- Documents on Democracy
In the November 22 presidential runoff, former Buenos Aires mayor Mauricio Macri, a candidate backed by a coalition of non-Peronist opposition parties, won by a narrow margin. His victory put an end to the “Kirchnerismo” era, a period of twelve years during which the presidency was held by the late Néstor Kirchner and then by his wife and successor in office, Cristina Fernández de Kirchner. Below are excerpts from Macri’s December 10 inaugural address:
The country has sectors that think in different ways, but it is not divided. Citizens voted as they wanted to. Some supported our vision and others supported other candidates. That makes us happy because they could choose in freedom. But the elections have passed. The moment has arrived in which we should all unite to grow and improve so that our country advances.
The majority of Argentines who voted for our program did so based on three central ideas. They are: zero poverty, defeat drug trafficking, and unite Argentineans. . . .
We may think differently but the law must be respected. It is one thing to have different visions, ideas, and programs; it is another to overwhelm institutions with personalistic projects or to use power for one’s own personal gain. Here there is no question of diverse views: it is a question of the transgression of the law. Authoritarianism is not a distinct idea; it is the attempt to limit the freedom of ideas and of people.
My government will know how to defend that freedom which is essential for democracy. We aspire to a healthier nationalism, one that is not achieved on the basis of rancor, enmity, permanent struggle, or demonization of the other. True love of country is before all else love and respect for its people, all of its people. The homeland is more than its symbols. It is the people who live in it, the ones who must be cared for, helped, and developed.
I would like to place special emphasis on another basic goal of the [End Page 181] period that begins today. This government will fight corruption. Public goods belong to all citizens, and it is unacceptable for officials to appropriate them for their own personal benefit. I will be uncompromising with those of any political party or political affiliation, be it my own or another, who fail to comply with the law. There will be no tolerance for such abusive practices. There is no ideological principle that can justify them. The goods of Argentina are for all Argentineans and not for misuse by officials. . . .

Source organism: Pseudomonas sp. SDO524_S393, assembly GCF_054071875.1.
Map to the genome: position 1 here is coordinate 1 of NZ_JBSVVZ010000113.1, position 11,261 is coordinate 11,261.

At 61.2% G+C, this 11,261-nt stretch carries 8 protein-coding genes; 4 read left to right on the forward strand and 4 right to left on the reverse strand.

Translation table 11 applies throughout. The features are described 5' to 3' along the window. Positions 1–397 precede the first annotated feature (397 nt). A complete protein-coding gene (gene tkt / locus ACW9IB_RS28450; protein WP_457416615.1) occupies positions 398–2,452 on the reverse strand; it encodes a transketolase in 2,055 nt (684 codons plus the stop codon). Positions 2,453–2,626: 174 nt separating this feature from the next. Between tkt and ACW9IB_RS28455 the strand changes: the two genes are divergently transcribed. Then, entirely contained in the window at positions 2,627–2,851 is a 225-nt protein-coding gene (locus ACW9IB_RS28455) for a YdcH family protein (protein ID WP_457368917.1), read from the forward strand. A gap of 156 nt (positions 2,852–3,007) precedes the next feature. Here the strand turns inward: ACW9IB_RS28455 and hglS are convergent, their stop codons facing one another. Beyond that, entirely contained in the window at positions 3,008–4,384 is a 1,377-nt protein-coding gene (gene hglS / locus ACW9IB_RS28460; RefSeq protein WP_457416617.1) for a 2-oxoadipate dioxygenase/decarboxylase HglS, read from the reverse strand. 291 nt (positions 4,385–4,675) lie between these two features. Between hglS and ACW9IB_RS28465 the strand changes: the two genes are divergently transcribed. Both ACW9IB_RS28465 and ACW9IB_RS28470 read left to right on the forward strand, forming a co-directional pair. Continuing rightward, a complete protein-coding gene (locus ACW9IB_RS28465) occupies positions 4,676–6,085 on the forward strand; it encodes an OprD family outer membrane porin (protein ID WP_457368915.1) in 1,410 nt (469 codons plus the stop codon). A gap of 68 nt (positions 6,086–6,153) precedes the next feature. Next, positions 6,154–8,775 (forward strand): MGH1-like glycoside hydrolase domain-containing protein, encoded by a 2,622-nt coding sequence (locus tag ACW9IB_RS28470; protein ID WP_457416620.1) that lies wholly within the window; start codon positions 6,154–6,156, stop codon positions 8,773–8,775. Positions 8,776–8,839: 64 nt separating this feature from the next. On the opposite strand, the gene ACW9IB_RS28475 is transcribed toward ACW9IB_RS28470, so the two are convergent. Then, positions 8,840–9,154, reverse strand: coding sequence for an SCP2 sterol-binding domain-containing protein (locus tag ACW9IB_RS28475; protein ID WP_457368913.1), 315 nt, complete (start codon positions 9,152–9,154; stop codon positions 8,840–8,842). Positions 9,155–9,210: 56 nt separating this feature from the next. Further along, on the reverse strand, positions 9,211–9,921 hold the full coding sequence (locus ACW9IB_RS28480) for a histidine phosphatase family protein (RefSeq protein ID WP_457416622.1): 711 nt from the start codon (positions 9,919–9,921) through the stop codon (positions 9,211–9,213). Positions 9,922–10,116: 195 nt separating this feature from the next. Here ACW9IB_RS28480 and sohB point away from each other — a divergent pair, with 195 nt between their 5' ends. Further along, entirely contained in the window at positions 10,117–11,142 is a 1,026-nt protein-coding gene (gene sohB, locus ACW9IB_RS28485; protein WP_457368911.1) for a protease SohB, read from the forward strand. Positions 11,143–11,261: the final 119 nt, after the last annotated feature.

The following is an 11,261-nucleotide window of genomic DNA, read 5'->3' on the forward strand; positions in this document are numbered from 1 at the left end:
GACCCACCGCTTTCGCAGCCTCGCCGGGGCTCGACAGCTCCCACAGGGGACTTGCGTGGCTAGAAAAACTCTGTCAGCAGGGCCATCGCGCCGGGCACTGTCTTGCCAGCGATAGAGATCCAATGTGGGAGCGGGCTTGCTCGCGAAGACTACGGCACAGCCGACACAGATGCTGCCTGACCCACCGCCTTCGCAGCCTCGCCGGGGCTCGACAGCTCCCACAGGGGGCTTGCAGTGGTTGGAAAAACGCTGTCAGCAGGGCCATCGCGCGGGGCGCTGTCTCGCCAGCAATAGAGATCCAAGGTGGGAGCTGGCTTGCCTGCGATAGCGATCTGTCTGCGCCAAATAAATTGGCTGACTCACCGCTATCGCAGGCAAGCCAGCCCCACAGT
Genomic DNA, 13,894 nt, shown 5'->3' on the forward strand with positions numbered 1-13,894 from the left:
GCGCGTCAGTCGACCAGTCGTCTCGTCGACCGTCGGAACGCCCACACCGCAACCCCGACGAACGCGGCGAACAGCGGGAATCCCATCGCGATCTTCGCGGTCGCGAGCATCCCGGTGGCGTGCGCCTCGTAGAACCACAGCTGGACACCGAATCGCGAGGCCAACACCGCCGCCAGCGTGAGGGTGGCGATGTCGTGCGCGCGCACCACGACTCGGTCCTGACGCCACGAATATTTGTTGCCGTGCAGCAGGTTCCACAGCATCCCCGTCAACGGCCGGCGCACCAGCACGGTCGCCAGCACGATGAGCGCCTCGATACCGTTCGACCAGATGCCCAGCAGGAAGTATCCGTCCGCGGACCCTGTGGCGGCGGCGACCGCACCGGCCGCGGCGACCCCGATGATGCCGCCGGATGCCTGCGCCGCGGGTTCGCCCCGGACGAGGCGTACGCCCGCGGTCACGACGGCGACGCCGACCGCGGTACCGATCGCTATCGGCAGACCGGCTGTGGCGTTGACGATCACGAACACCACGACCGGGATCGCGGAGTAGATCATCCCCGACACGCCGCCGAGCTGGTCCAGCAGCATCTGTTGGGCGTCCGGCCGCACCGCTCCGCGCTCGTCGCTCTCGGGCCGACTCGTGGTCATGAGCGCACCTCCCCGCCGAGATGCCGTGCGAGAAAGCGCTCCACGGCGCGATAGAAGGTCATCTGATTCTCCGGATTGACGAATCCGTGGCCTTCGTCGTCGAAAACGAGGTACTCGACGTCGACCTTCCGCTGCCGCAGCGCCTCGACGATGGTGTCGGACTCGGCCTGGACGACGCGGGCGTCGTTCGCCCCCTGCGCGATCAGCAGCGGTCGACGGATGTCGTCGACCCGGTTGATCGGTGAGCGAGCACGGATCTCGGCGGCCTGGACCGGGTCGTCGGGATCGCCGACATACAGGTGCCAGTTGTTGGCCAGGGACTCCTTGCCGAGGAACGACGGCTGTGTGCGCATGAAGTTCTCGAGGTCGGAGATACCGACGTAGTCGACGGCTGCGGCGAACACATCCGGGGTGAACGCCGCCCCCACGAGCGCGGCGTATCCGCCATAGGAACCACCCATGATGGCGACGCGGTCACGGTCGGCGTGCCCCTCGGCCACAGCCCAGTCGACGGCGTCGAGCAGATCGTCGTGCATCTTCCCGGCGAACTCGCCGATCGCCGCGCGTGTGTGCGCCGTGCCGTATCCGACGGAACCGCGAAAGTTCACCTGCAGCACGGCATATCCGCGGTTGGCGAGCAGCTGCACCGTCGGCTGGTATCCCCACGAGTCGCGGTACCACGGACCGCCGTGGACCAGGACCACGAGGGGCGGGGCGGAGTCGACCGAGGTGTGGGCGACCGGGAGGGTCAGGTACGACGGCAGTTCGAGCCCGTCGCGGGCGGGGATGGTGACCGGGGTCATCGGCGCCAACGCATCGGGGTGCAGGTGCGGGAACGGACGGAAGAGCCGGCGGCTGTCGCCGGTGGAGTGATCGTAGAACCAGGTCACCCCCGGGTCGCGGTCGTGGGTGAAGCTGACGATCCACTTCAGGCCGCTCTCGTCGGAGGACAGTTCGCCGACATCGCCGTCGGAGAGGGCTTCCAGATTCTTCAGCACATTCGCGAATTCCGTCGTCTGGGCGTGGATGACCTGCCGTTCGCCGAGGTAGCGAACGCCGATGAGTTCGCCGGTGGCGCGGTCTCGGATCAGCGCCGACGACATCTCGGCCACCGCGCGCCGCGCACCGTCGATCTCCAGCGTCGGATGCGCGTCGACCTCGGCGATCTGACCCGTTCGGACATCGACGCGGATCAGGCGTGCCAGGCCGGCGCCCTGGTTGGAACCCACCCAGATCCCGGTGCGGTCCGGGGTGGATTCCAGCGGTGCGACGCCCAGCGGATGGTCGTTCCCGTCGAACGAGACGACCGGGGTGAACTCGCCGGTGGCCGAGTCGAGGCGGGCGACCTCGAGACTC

I would like to take an opportunity during this inaugural message to also express my full support for the independent judiciary. In recent years it was a bastion of democracy and prevented the country from falling into an irreversible authoritarianism. In our government there will be no “Macrista” judges. There is no justice or democracy without independent justice, but justice must be accompanied by a process that is cleansed of political vices. There cannot be militant justices of any political party. To those who want to be such, we clearly say: They are not welcome even if they want to serve as our own instruments. Justice exists to help people resolve their conflicts with the proper application of the law, and it must do so quickly. Justice delayed is no justice. We will have to give the task of justice sufficient resources so that its processes come up to the level of the reality that we live, and of the new demands of an Argentina that is taking off.
In the January 16 presidential election, opposition candidate Tsai Ing-Wen of the Democratic Progressive Party won a landmark victory over Eric Chu, the ruling Nationalist Party candidate, becoming Taiwan’s first female president. Tsai’s campaign emphasized issues of relations with the People’s Republic of China, the economic slowdown, government accountability, and social justice. Excerpts from Tsai’s remarks to the media following the announcement of the official election results appear below:
Today, the Taiwanese people have used their ballots to make history. We have now experienced the third transition of political power. For the first...